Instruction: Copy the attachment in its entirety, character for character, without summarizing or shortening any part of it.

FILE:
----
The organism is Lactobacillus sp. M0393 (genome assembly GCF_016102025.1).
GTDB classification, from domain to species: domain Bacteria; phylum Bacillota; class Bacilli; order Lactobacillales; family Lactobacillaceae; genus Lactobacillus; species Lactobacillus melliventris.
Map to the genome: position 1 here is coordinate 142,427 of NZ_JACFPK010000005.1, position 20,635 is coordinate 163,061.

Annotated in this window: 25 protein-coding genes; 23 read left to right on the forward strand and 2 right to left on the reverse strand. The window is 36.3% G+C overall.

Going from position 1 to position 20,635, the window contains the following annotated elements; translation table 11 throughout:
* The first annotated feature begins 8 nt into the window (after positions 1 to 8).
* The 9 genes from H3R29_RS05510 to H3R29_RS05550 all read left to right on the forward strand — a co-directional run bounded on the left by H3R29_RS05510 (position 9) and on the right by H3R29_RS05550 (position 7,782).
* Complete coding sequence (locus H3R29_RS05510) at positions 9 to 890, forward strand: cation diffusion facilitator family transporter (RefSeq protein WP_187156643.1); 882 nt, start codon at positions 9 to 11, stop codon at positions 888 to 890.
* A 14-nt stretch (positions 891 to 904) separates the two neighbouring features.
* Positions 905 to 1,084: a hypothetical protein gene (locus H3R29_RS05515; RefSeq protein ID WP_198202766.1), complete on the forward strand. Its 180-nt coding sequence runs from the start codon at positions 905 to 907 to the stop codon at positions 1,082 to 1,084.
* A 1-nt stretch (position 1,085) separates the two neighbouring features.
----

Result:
The organism is Lactobacillus sp. M0393 (genome assembly GCF_016102025.1).
GTDB classification, from domain to species: domain Bacteria; phylum Bacillota; class Bacilli; order Lactobacillales; family Lactobacillaceae; genus Lactobacillus; species Lactobacillus melliventris.
Map to the genome: position 1 here is coordinate 142,427 of NZ_JACFPK010000005.1, position 20,635 is coordinate 163,061.

Annotated in this window: 25 protein-coding genes; 23 read left to right on the forward strand and 2 right to left on the reverse strand. The window is 36.3% G+C overall.

Going from position 1 to position 20,635, the window contains the following annotated elements; translation table 11 throughout:
* The first annotated feature begins 8 nt into the window (after positions 1 to 8).
* The 9 genes from H3R29_RS05510 to H3R29_RS05550 all read left to right on the forward strand — a co-directional run bounded on the left by H3R29_RS05510 (position 9) and on the right by H3R29_RS05550 (position 7,782).
* Complete coding sequence (locus H3R29_RS05510) at positions 9 to 890, forward strand: cation diffusion facilitator family transporter (RefSeq protein WP_187156643.1); 882 nt, start codon at positions 9 to 11, stop codon at positions 888 to 890.
* A 14-nt stretch (positions 891 to 904) separates the two neighbouring features.
* Positions 905 to 1,084: a hypothetical protein gene (locus H3R29_RS05515; RefSeq protein ID WP_198202766.1), complete on the forward strand. Its 180-nt coding sequence runs from the start codon at positions 905 to 907 to the stop codon at positions 1,082 to 1,084.
* A 1-nt stretch (position 1,085) separates the two neighbouring features.